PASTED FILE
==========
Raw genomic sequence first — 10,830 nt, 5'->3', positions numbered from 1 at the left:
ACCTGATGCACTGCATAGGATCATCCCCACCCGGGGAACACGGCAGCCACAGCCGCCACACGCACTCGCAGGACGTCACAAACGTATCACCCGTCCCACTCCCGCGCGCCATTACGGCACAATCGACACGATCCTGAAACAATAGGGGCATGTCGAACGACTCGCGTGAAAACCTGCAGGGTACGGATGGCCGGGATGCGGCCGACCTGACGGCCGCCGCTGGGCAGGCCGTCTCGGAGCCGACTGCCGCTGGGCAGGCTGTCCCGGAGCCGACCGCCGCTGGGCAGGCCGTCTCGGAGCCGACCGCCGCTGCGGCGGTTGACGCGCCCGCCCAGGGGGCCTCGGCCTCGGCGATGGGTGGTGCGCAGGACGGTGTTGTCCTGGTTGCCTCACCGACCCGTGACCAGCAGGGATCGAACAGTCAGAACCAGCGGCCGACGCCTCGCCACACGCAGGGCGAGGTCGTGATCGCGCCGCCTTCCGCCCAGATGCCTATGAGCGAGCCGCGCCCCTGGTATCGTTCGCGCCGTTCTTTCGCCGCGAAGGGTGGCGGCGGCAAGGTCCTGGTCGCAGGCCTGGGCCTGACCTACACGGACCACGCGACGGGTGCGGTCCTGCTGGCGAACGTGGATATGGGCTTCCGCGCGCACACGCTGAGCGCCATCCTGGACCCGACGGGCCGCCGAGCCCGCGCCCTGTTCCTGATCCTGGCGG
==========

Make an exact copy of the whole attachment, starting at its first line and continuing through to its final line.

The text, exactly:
Raw genomic sequence first — 10,830 nt, 5'->3', positions numbered from 1 at the left:
ACCTGATGCACTGCATAGGATCATCCCCACCCGGGGAACACGGCAGCCACAGCCGCCACACGCACTCGCAGGACGTCACAAACGTATCACCCGTCCCACTCCCGCGCGCCATTACGGCACAATCGACACGATCCTGAAACAATAGGGGCATGTCGAACGACTCGCGTGAAAACCTGCAGGGTACGGATGGCCGGGATGCGGCCGACCTGACGGCCGCCGCTGGGCAGGCCGTCTCGGAGCCGACTGCCGCTGGGCAGGCTGTCCCGGAGCCGACCGCCGCTGGGCAGGCCGTCTCGGAGCCGACCGCCGCTGCGGCGGTTGACGCGCCCGCCCAGGGGGCCTCGGCCTCGGCGATGGGTGGTGCGCAGGACGGTGTTGTCCTGGTTGCCTCACCGACCCGTGACCAGCAGGGATCGAACAGTCAGAACCAGCGGCCGACGCCTCGCCACACGCAGGGCGAGGTCGTGATCGCGCCGCCTTCCGCCCAGATGCCTATGAGCGAGCCGCGCCCCTGGTATCGTTCGCGCCGTTCTTTCGCCGCGAAGGGTGGCGGCGGCAAGGTCCTGGTCGCAGGCCTGGGCCTGACCTACACGGACCACGCGACGGGTGCGGTCCTGCTGGCGAACGTGGATATGGGCTTCCGCGCGCACACGCTGAGCGCCATCCTGGACCCGACGGGCCGCCGAGCCCGCGCCCTGTTCCTGATCCTGGCGG